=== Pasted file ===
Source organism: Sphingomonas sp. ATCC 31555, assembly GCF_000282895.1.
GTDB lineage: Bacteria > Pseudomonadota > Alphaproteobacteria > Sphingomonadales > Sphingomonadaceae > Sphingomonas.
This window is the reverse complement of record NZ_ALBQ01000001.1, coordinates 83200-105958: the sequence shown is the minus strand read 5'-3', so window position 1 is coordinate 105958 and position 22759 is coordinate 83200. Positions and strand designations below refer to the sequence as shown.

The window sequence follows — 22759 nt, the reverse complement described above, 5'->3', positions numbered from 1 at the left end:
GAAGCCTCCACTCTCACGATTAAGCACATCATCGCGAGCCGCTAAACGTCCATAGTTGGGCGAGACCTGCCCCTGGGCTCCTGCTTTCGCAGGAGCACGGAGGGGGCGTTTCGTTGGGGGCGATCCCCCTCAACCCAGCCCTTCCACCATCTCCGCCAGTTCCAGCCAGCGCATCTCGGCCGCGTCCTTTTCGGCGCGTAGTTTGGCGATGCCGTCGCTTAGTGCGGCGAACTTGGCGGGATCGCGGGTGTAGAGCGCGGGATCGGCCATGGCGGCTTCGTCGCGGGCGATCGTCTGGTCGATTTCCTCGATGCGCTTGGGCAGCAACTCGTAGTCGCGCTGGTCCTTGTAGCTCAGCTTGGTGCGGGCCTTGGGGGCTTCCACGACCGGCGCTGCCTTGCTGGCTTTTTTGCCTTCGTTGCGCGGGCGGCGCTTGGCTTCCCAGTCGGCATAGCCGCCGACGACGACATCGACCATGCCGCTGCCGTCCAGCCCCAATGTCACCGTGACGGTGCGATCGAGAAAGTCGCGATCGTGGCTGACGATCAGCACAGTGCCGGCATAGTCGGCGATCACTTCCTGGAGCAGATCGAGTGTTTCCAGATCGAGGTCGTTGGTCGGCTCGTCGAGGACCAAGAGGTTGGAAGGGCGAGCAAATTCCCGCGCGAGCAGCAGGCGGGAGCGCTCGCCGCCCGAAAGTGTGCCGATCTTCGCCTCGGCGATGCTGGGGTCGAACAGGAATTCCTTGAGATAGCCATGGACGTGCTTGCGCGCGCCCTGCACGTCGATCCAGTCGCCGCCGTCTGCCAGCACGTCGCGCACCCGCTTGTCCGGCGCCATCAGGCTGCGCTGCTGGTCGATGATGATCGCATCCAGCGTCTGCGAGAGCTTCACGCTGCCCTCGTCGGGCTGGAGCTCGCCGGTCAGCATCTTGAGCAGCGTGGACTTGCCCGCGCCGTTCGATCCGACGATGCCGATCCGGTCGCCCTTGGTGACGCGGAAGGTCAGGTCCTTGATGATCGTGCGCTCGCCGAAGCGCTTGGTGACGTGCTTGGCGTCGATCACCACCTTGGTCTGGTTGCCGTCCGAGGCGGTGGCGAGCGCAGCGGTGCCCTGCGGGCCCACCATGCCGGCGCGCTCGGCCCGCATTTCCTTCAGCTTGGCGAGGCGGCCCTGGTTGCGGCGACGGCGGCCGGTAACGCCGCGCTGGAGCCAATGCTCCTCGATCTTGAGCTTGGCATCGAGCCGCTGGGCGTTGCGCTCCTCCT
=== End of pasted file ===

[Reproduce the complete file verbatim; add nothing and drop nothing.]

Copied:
Source organism: Sphingomonas sp. ATCC 31555, assembly GCF_000282895.1.
GTDB lineage: Bacteria > Pseudomonadota > Alphaproteobacteria > Sphingomonadales > Sphingomonadaceae > Sphingomonas.
This window is the reverse complement of record NZ_ALBQ01000001.1, coordinates 83200-105958: the sequence shown is the minus strand read 5'-3', so window position 1 is coordinate 105958 and position 22759 is coordinate 83200. Positions and strand designations below refer to the sequence as shown.

The window sequence follows — 22759 nt, the reverse complement described above, 5'->3', positions numbered from 1 at the left end:
GAAGCCTCCACTCTCACGATTAAGCACATCATCGCGAGCCGCTAAACGTCCATAGTTGGGCGAGACCTGCCCCTGGGCTCCTGCTTTCGCAGGAGCACGGAGGGGGCGTTTCGTTGGGGGCGATCCCCCTCAACCCAGCCCTTCCACCATCTCCGCCAGTTCCAGCCAGCGCATCTCGGCCGCGTCCTTTTCGGCGCGTAGTTTGGCGATGCCGTCGCTTAGTGCGGCGAACTTGGCGGGATCGCGGGTGTAGAGCGCGGGATCGGCCATGGCGGCTTCGTCGCGGGCGATCGTCTGGTCGATTTCCTCGATGCGCTTGGGCAGCAACTCGTAGTCGCGCTGGTCCTTGTAGCTCAGCTTGGTGCGGGCCTTGGGGGCTTCCACGACCGGCGCTGCCTTGCTGGCTTTTTTGCCTTCGTTGCGCGGGCGGCGCTTGGCTTCCCAGTCGGCATAGCCGCCGACGACGACATCGACCATGCCGCTGCCGTCCAGCCCCAATGTCACCGTGACGGTGCGATCGAGAAAGTCGCGATCGTGGCTGACGATCAGCACAGTGCCGGCATAGTCGGCGATCACTTCCTGGAGCAGATCGAGTGTTTCCAGATCGAGGTCGTTGGTCGGCTCGTCGAGGACCAAGAGGTTGGAAGGGCGAGCAAATTCCCGCGCGAGCAGCAGGCGGGAGCGCTCGCCGCCCGAAAGTGTGCCGATCTTCGCCTCGGCGATGCTGGGGTCGAACAGGAATTCCTTGAGATAGCCATGGACGTGCTTGCGCGCGCCCTGCACGTCGATCCAGTCGCCGCCGTCTGCCAGCACGTCGCGCACCCGCTTGTCCGGCGCCATCAGGCTGCGCTGCTGGTCGATGATGATCGCATCCAGCGTCTGCGAGAGCTTCACGCTGCCCTCGTCGGGCTGGAGCTCGCCGGTCAGCATCTTGAGCAGCGTGGACTTGCCCGCGCCGTTCGATCCGACGATGCCGATCCGGTCGCCCTTGGTGACGCGGAAGGTCAGGTCCTTGATGATCGTGCGCTCGCCGAAGCGCTTGGTGACGTGCTTGGCGTCGATCACCACCTTGGTCTGGTTGCCGTCCGAGGCGGTGGCGAGCGCAGCGGTGCCCTGCGGGCCCACCATGCCGGCGCGCTCGGCCCGCATTTCCTTCAGCTTGGCGAGGCGGCCCTGGTTGCGGCGACGGCGGCCGGTAACGCCGCGCTGGAGCCAATGCTCCTCGATCTTGAGCTTGGCATCGAGCCGCTGGGCGTTGCGCTCCTCCT